It’s been a long while since I’ve come across a drama that can be described as totally original but that all changed on Tuesday when Channel 4 aired Utopia. Instead of focusing on policemen, lawyers or doctors this was a totally unique experience featuring the manuscript of a legendary graphic novel, a Russian flu vaccine and a woman named Jessica Hyde. The opening scene perfectly set the tone for Utopia as hired guns Arby (Neil Maskell) and Lee (Paul Ready) enter a comic book shop looking for a manuscript of the second instalment of ‘The Utopia Manuscripts’ and when they get the information they need they gas everyone inside. We learn more about the history of the graphic novel series from Becky (Alexandra Roach) who explains that it was about a scientist who makes the deal with the devil who then in turn returns to Earth as an animal/human hybrid. The author of the novel died in an insane asylum but he allegedly wrote a sequel to the original which remained lost until the comic book store sold it on to the mysterious Bejan who then gives Becky and three other Utopia forum members the chance to see it. These other forum members include Ian (Nathan Stewart-Jarrett) an office drone who is too good for the job he is currently working in however we get the impression he’s never really tried to do anything with his life. Then there’s Wilson Wilson (Adeel Akhtar) a survivalist expert who has erased every trace of himself from the internet and has a nuclear fall-out shelter in his back garden. Becky herself is also currently drifting as she dropped out of medical school following the death of her father and is now trying to research further into ‘The Utopia Experiments’. The final member of the group is Grant (Oliver Woollford) a young delinquent who is barely recognised by his teachers and survives on a diet of salad cream sandwiches. Running alongside the central story is that of a political advisor who is being bribed by Russian mobsters and other shady figures to try and get the government to spend millions on a Russian flu vaccine. There are small clues to what connects these two stories however I’m guessing they’ll intersect as the weeks go on.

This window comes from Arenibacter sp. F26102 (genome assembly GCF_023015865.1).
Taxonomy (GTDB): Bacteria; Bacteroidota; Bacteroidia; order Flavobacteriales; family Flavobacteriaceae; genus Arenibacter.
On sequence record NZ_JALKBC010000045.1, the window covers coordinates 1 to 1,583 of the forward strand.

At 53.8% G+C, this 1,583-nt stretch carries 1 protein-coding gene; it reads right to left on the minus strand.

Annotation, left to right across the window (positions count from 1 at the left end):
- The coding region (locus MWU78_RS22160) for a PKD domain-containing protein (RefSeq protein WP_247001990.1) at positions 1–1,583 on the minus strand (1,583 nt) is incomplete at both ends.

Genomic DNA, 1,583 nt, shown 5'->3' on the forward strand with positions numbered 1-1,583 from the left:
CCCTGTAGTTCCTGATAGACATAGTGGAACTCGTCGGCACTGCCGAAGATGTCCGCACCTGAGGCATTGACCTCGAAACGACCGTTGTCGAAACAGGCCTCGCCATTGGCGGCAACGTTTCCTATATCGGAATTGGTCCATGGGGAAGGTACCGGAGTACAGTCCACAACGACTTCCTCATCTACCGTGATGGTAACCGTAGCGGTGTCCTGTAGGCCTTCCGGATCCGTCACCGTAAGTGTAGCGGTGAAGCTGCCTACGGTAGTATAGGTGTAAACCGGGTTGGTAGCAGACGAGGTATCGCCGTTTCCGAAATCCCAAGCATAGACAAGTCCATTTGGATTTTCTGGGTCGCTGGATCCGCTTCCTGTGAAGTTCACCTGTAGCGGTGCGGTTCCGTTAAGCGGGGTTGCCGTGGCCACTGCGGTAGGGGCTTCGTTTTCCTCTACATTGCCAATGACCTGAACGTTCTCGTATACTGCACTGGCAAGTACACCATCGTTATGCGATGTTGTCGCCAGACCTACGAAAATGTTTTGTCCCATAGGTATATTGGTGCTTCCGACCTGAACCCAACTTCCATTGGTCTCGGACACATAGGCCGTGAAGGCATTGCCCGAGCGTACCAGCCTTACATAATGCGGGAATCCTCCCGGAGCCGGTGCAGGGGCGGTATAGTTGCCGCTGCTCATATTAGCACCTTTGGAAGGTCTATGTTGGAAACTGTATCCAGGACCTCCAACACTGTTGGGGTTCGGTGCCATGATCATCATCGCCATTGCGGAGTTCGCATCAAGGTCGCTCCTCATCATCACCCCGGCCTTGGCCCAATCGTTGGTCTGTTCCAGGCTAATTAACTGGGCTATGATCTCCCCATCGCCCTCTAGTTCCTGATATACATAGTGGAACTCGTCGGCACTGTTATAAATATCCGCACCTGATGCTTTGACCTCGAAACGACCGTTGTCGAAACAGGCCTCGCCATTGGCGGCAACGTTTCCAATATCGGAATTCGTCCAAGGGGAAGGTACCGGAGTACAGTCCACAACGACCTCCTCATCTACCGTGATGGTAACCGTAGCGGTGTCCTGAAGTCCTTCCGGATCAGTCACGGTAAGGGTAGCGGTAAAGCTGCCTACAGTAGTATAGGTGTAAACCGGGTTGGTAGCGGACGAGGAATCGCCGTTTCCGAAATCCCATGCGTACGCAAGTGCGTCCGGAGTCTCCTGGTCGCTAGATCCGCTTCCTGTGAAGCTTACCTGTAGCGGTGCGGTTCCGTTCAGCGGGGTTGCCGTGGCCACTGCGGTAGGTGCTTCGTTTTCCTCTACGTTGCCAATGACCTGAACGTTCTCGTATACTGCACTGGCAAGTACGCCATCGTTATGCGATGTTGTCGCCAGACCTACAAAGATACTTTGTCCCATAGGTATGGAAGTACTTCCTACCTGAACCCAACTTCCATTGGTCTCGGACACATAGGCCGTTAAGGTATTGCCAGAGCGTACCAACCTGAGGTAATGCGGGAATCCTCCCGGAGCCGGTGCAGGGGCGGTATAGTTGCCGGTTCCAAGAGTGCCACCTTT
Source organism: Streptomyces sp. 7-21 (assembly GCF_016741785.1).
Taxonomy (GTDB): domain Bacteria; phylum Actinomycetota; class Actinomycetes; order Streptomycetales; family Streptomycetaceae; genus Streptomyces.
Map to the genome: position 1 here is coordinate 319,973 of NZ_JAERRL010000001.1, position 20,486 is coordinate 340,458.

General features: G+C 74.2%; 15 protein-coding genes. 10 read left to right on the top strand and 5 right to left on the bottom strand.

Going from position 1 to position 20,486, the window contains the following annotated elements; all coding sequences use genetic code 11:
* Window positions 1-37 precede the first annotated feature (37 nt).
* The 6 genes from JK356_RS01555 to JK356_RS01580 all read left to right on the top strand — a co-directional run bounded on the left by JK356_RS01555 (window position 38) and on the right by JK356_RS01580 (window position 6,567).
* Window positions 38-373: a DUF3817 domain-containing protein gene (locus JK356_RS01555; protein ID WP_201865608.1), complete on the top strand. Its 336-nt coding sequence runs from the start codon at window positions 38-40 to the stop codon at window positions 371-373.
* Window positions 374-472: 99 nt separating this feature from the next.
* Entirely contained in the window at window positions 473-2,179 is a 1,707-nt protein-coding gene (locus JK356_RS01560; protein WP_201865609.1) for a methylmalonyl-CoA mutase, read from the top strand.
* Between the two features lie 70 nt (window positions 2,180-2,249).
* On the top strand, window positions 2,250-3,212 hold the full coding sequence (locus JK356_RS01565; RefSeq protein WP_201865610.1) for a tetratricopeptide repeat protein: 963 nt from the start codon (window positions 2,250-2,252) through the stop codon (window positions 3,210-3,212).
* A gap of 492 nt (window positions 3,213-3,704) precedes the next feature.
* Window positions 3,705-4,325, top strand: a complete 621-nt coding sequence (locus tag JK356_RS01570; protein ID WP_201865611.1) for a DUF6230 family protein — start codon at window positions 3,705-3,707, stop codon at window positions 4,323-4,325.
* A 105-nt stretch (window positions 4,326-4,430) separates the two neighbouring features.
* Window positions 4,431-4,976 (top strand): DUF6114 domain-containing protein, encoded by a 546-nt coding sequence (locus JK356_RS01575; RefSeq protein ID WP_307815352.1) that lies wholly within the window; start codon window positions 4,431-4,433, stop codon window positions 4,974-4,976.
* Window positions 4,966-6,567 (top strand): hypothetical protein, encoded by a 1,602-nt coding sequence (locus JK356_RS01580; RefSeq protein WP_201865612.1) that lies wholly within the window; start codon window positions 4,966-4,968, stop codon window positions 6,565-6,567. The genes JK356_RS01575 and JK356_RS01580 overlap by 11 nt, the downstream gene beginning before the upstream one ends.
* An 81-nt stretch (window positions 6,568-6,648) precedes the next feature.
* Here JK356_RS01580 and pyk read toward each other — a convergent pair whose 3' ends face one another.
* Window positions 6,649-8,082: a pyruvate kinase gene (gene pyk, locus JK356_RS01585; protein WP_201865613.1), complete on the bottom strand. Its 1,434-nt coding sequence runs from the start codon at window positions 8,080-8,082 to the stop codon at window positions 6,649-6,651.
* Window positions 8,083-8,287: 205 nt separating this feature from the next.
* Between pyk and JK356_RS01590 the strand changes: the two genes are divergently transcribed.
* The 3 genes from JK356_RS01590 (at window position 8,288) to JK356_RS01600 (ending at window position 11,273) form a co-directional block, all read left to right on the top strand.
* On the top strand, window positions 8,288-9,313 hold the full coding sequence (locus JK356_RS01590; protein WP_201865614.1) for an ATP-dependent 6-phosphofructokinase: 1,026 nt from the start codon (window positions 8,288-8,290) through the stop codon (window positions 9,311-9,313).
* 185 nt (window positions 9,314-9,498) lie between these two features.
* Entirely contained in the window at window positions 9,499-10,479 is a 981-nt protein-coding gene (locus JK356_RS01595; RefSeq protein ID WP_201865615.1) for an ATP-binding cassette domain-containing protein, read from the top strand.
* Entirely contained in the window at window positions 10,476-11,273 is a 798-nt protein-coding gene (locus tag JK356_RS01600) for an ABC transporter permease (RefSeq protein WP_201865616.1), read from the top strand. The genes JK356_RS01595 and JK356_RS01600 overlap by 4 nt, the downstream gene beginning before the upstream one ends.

I was interested to learn that Utopia had been written by Dennis Kelly who’s best known for working on the brilliant BBC3 sitcom Pulling as there is very little in common between the two apart from the drunken liaison between Ian and Becky when they meet for the first time. What Kelly does is create more questions than answers as I was befuddled to what connected the manuscript and the Russian flu drug and also wondered who the mysterious Jessica Hyde was and more importantly why Arby and Lee needed to know where she was. It was also interesting for Kelly to focus on the world of Internet forums were nobody knows who they’re talking to and indeed are disparate gang are still unaware that Grant is in fact a schoolboy. Utopia is a well-scripted thriller which is funny in parts but also incredibly violent right from the offset and most notably in a scene in which Lee tortures Wilson with chillis, sand and a spoon. Though the violence, humour and intrigue are all key elements to the success of Utopia what really got me was how much I cared for the characters. Likeable Becky has obviously been traumatised by the death of her father, Ian is a go-nowhere dropout, conspiracy theorist Wilson obviously has severe personal issues and Grant is a neglected child who often causes mischief. While the cast of Utopia includes some big names, including James Fox and Stephen Rea, it is less recognisable actors that take the lead with Maskell, Stewart-Jarret and Akhtar all being known for their roles in cult shows and films. In particular I was really impressed with Stewart-Jarrett, who I always considered the weak link of the Misfits cast, because as Ian he totally captures the essence of a young man who is stuck in a job he knows is beneath him while he also shares great chemistry with potential love interest Roach. Overall Utopia is one of the most exciting British TV experiences in years as it has a completely different storyline while in addition combines action with genuine characters and for the first time in a long while I’m genuinely interested to see where this TV series takes us next week.